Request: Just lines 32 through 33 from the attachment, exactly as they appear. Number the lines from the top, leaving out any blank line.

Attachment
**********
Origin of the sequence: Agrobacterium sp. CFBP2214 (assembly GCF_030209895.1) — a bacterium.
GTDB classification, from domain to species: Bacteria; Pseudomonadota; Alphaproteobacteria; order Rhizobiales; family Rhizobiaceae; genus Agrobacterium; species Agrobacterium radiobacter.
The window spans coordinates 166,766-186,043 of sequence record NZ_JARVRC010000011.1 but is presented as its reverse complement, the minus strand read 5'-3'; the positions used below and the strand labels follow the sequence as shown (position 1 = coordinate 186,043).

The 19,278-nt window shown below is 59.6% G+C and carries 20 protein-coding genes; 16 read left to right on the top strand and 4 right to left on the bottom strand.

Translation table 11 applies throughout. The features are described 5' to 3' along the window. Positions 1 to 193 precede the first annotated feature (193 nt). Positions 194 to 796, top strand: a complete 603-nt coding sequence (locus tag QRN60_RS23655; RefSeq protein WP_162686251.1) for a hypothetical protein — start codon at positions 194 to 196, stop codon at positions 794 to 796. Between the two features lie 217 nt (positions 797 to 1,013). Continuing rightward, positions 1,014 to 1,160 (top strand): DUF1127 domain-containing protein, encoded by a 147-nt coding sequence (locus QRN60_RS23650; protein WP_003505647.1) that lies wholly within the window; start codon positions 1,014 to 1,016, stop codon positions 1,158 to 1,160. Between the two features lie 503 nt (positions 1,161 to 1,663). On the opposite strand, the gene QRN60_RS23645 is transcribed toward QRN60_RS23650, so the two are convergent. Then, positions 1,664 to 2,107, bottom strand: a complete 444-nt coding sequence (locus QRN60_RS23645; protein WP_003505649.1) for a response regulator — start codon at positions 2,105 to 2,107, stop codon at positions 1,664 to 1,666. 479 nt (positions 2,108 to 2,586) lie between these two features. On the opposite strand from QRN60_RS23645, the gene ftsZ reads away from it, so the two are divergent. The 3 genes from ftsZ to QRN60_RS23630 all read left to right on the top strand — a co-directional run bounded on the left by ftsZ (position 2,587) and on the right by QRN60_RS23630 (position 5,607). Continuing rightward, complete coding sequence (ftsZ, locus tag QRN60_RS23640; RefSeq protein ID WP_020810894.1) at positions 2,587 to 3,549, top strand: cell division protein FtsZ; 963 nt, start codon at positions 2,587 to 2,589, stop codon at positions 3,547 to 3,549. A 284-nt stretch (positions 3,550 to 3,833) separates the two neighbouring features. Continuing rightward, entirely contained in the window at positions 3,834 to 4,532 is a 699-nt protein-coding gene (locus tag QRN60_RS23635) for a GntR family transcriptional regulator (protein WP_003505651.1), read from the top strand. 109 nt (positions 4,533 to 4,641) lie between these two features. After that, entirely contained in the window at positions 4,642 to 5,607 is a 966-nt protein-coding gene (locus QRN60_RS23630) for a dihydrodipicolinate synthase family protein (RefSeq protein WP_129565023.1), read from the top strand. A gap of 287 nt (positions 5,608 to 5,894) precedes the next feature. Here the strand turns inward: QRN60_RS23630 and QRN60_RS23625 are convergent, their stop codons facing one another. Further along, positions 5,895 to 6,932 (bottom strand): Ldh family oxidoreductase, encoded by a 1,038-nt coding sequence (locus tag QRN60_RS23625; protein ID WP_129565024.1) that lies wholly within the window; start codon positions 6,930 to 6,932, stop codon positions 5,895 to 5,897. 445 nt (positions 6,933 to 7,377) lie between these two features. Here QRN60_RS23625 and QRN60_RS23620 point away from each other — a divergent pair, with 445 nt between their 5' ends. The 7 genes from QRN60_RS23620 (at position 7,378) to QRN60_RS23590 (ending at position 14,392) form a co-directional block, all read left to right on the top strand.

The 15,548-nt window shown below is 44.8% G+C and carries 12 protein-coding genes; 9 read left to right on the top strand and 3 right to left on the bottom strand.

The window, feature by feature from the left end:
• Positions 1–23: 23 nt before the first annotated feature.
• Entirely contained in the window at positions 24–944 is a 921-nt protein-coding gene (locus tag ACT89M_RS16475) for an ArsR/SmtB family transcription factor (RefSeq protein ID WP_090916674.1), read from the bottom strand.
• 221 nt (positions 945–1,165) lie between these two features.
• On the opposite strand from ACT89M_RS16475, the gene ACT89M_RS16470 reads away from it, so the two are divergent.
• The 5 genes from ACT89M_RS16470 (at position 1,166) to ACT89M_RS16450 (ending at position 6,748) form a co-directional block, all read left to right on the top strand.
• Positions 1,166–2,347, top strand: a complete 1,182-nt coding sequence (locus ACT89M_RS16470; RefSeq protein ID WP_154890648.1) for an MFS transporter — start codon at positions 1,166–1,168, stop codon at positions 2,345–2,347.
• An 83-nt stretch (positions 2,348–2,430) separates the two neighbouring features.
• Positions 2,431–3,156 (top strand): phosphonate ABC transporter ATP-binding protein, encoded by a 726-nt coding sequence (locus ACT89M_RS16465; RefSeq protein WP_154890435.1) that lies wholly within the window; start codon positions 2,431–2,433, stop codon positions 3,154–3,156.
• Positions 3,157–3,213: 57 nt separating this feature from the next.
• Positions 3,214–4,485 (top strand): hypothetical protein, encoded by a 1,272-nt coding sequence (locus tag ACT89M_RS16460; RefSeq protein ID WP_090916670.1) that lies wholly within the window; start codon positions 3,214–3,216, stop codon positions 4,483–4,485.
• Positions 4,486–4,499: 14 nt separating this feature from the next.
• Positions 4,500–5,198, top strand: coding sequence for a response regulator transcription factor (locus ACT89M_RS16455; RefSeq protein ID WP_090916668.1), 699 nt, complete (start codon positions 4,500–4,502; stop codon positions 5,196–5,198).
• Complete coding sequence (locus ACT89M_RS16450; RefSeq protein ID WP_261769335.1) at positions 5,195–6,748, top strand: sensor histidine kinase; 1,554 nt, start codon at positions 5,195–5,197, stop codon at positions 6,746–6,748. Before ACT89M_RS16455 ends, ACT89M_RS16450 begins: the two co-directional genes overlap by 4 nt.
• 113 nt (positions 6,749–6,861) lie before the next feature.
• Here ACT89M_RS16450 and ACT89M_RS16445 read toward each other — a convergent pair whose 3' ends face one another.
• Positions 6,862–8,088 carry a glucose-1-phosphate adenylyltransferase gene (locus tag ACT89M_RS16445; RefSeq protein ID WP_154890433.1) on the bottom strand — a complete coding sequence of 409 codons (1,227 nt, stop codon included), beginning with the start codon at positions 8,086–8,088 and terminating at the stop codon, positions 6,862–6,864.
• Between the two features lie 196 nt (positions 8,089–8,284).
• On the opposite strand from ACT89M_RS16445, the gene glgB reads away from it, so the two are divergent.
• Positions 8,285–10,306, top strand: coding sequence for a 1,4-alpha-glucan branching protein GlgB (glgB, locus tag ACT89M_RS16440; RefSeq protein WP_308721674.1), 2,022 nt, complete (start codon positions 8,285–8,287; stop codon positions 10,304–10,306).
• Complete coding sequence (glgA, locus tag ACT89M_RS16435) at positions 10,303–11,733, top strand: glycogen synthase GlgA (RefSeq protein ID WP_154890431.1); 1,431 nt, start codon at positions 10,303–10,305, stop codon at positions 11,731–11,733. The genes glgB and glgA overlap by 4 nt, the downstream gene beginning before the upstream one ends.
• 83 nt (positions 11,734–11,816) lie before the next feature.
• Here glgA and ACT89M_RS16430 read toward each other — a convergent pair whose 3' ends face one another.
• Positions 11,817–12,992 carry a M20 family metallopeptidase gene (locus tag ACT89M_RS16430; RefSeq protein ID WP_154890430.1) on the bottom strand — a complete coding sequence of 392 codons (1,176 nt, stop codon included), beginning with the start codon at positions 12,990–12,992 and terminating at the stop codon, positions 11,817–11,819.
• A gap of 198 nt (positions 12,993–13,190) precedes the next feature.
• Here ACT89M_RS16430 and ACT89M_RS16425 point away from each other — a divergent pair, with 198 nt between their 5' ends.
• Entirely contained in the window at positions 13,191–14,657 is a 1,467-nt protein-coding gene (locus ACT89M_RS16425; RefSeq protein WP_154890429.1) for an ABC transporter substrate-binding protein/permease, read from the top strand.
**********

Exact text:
• Here ACT89M_RS16430 and ACT89M_RS16425 point away from each other — a divergent pair, with 198 nt between their 5' ends.
• Entirely contained in the window at positions 13,191–14,657 is a 1,467-nt protein-coding gene (locus ACT89M_RS16425; RefSeq protein WP_154890429.1) for an ABC transporter substrate-binding protein/permease, read from the top strand.